The following is information on the Elephant Orphan named: ZURURA  (foster now)

Name Gender Date Born Location Found Age on Arrival Comments Reason for being Orphaned
 ZURURA  Male  Saturday, September 3, 2005 Found on Mukuki Ranch between Tsavo West and East  approximately seven to eight weeks old  He was found by miners having fallen into an open face Ruby mine on Mukuki Ranch  Man Made Cause for Separation 

Latest Updates on ZURURA:

View to Location map for ZURURA (opens a new window)

Most Recent Keeper's Diary Entry: (view all the latest entries for ZURURA)

6/29/2016 - Makireti, Kilabasi, Kasigau, Chaimu and Kilaguni in the company of six wild bulls arrived at the stockade compound early before dawn. Makireti and her group decided to lie down and take a nap whilst waiting for water and lucerne, and the wild elephants surrounded the water trough and waited patiently for the water to be turned on. At six o'clock in the morning, the orphans were let out soon after drinking their milk. Chaimu stood at the entrance and welcomed the juniors out by entwining her trunk with them; the first one was Narok. Shortly later, the juniors and Makiretiís group settled for lucerne. After feeding Narok played with Chaimu while Kasigau played with Kilaguni. Orwa engaged Makireti in a pushing game but soon lost and went to play with Bomani. Their game was short-lived as Kasigau walked over to them and pushed both of them away to engage Bomani in a pushing game. Bomani surrendered making Kasigau go and look for someone else to play with and lucky enough, Teleki was willing and they had a lengthy pushing game. As the orphans were preparing to leave for browsing, Yatta and mulikaís groups reported to the stockade compound. Kasigau, Kilabasi, Laragai and Narok surrounded Wiva all trying to say hello, which really made Wiva feel special. Wiva charged and moved in different directions with all these nannies in hot pursuit.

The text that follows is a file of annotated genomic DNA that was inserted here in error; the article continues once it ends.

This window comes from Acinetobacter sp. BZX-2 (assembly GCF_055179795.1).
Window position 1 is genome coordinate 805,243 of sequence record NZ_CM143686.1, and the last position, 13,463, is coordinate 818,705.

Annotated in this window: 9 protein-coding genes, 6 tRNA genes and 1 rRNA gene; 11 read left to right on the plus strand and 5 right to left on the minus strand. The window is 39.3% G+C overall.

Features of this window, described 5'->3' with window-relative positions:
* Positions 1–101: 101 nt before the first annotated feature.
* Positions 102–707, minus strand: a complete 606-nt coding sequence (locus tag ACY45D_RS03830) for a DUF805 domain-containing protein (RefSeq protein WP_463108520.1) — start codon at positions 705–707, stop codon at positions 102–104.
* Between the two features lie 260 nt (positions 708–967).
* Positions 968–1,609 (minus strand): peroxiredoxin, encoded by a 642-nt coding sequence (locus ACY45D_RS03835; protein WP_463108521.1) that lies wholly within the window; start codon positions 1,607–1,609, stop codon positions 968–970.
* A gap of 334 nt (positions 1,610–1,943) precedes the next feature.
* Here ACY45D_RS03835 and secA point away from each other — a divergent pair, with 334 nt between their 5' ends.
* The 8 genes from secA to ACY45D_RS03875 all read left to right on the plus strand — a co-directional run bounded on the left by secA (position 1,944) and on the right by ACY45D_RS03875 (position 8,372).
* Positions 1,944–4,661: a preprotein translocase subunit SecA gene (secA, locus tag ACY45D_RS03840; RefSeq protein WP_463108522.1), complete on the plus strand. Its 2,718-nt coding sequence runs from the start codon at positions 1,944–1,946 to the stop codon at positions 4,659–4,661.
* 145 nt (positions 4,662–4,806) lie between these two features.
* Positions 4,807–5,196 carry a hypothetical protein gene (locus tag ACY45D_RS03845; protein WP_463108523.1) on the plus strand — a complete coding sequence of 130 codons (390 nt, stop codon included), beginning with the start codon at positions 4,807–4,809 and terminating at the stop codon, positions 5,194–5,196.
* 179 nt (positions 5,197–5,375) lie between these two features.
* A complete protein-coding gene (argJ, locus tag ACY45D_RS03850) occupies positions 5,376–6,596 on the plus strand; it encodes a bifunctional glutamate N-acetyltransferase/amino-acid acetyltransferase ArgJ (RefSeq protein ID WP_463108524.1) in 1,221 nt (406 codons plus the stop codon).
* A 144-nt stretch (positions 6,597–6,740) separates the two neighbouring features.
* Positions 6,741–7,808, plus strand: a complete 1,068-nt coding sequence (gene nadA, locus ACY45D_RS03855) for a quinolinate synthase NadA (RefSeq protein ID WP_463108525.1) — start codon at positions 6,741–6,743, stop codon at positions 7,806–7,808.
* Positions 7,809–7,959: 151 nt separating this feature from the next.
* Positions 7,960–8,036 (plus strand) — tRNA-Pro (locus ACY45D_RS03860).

Two wild dogs showed up for water and there was a lot of drama when Zurura spotted them. Zurura charged and ran towards them. The wild dogs scattered making it difficult for Zurura to get them. Zurura rumbled and trumpeted to ask for reinforcement from his friends. Within no time there was an overwhelming response as Loijuk led the response team to chase the wild dogs away. The wild dogs accepted defeat and disappeared bringing the drama to an end. The orphans settled to browse at Kanziku area.